• TN-Key Training. This is a “required education and self-assessment process.” It helps families (the parents seeking adoption and the child) cope with the grief and loss children experience and helps focus on family strengths.

DCS will then make a decision about whether you and the child are a good fit. The fitness determination is just the start of the adoption process. You can work with an experienced Maryville adoption lawyer to complete the adoption process.

There are 12 DCS regional offices in Tennessee. You can contact your regional office by accessing the DCS regional website.

What are some Tennessee adoption resources?

The Tennessee Department of Children’s Services provides help for parents after an adoption is approved. There are often many challenges that parents need to be ready for so their adopted child can adjust to their new family.

The Adoption Support and Preservation Program (ASAP) helps parents who adopt through DCS as well as those who adopt through out-of-state child welfare programs and then move to Tennessee. The organization also helps parents who adopt through “private, domestic, or intercountry channels” on a sliding scale fee basis.

ASAP helps adoptive parents with:

  • ​Crisis intervention
  • Determining who can help the parents and child
  • Support groups
  • Preparation for adoption
  • Advocacy
  • Other adoption issues

A national adoption service that also focuses on Tennessee is The Adoption Network. This organization helps:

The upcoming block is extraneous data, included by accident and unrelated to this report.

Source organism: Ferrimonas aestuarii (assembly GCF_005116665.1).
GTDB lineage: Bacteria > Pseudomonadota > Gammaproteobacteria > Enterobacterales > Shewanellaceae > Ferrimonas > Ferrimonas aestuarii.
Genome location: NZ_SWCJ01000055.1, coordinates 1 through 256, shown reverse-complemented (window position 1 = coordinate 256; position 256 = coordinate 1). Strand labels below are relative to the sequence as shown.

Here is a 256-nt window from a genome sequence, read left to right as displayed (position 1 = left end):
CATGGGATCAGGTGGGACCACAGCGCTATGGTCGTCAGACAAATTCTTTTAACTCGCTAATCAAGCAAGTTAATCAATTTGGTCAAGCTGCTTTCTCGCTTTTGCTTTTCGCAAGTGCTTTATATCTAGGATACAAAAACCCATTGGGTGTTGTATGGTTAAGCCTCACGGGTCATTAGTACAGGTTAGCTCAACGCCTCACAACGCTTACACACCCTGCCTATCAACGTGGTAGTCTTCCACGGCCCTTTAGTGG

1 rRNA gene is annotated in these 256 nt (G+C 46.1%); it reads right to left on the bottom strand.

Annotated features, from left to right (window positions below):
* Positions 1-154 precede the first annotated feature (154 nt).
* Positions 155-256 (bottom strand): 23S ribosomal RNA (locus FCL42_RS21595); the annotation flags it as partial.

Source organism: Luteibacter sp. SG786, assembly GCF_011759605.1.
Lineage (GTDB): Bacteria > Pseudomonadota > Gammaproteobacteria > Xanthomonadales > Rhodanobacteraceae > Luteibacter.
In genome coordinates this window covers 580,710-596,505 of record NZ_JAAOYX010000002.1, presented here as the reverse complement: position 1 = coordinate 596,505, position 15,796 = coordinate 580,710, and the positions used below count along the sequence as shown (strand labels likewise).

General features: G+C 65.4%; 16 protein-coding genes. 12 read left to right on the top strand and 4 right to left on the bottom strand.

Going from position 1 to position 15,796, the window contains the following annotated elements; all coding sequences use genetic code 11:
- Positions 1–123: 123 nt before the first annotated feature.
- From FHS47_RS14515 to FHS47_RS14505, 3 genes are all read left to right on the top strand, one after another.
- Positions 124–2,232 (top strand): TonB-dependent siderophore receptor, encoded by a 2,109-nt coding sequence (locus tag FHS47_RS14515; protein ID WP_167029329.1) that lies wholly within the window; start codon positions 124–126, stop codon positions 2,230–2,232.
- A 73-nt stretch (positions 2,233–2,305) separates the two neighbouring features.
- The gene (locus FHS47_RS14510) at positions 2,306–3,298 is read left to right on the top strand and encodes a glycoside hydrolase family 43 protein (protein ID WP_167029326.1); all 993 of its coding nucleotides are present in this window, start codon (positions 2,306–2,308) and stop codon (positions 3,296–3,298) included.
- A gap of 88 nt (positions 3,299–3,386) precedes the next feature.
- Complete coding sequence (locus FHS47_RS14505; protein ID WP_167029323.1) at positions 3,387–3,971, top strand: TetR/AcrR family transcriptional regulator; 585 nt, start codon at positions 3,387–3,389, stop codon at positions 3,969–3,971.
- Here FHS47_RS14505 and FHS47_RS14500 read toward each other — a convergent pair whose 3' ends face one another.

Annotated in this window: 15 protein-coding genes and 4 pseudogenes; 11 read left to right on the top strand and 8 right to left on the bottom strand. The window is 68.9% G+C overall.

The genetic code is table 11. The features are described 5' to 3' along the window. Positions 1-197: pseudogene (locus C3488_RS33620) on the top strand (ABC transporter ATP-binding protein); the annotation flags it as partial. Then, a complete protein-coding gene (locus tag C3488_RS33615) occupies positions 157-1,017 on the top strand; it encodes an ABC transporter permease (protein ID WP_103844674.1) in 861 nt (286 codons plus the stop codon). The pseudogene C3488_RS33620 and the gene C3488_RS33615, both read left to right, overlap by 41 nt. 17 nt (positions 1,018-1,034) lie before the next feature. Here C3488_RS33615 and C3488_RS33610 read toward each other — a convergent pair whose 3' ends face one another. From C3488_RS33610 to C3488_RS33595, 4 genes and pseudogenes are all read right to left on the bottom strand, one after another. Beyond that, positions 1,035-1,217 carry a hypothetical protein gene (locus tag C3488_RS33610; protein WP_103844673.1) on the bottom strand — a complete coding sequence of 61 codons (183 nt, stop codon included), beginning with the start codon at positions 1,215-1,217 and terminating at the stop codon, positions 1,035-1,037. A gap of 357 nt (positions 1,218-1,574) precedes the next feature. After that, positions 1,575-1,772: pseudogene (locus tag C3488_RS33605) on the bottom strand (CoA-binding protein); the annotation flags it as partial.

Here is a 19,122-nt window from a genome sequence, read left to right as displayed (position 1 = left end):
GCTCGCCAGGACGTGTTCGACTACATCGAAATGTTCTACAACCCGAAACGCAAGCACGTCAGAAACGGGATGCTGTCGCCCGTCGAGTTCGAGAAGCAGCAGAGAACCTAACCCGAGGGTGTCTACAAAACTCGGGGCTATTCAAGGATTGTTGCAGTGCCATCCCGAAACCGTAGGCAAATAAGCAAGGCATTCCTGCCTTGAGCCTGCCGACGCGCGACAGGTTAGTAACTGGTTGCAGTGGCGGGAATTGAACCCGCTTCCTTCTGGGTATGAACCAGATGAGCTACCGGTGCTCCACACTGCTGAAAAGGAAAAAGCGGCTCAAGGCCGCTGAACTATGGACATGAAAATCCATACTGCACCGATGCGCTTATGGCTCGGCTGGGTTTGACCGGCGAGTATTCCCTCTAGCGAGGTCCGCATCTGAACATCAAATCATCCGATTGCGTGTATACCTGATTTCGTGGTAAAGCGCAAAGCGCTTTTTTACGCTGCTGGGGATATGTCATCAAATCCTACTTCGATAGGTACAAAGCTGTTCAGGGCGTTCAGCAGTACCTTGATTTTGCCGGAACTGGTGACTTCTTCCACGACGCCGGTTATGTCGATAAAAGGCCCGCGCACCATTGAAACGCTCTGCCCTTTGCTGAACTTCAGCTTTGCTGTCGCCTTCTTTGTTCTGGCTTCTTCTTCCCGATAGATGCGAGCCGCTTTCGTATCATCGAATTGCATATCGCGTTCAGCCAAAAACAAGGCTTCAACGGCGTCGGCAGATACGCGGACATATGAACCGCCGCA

• Biological parents who want to place their child up for adoption
  • Adopted children understand and discuss how it feels to be adopted
  • The natural children of parents who adopt connect with their new siblings
  • The benefits of adoption
  • Birth fathers

The Adoption Network helps people who want to adopt understand:

  • The adoption agencies and professionals that can help you adopt a child
  • The things you need to know before you adopt
  • The risks of adoption
  • Adoption after infertility
  • Many other issues

The Adoption Network has resources and information just for people in Tennessee. The Tennessee site discusses:

  • The laws and requirements for adoption (including issues of consent) – though it’s best to speak with an experienced adoption lawyer about these laws and regulations
  • The cost of adoption
  • How you can become a foster parent
  • How an “adoption facilitator” helps connect families with children
  • The home study process
  • The post-placement process

The Tennessee Department of Children’s Services recommends the following adoption resources, which focus on children who are already in foster care:

This Tennessee Adoption Network resource also lists some professionals who help with placement:

More Than My Hometown, a foundation started by Morgan Wallen, is another resource that helps “children, adolescents and teenagers” find families that can make a child feel loved forever, restore the child’s confidence, and provide a warm and loving home.

Experience matters. At Shepherd & Long, P.C., our Maryville adoption lawyers have been helping loving families adopt foster children, stepchildren, children with governmental guardians, and children through private placements for 30 years. We understand the legal process, but just as importantly, we understand the family and practical issues involved with adoptions.

We represent adoptive parents, children, and biological parents in Maryville, Blount County, and East Tennessee. To discuss how adoption works and your rights, call us 865-982-8060 or complete our contact form to schedule a consultation.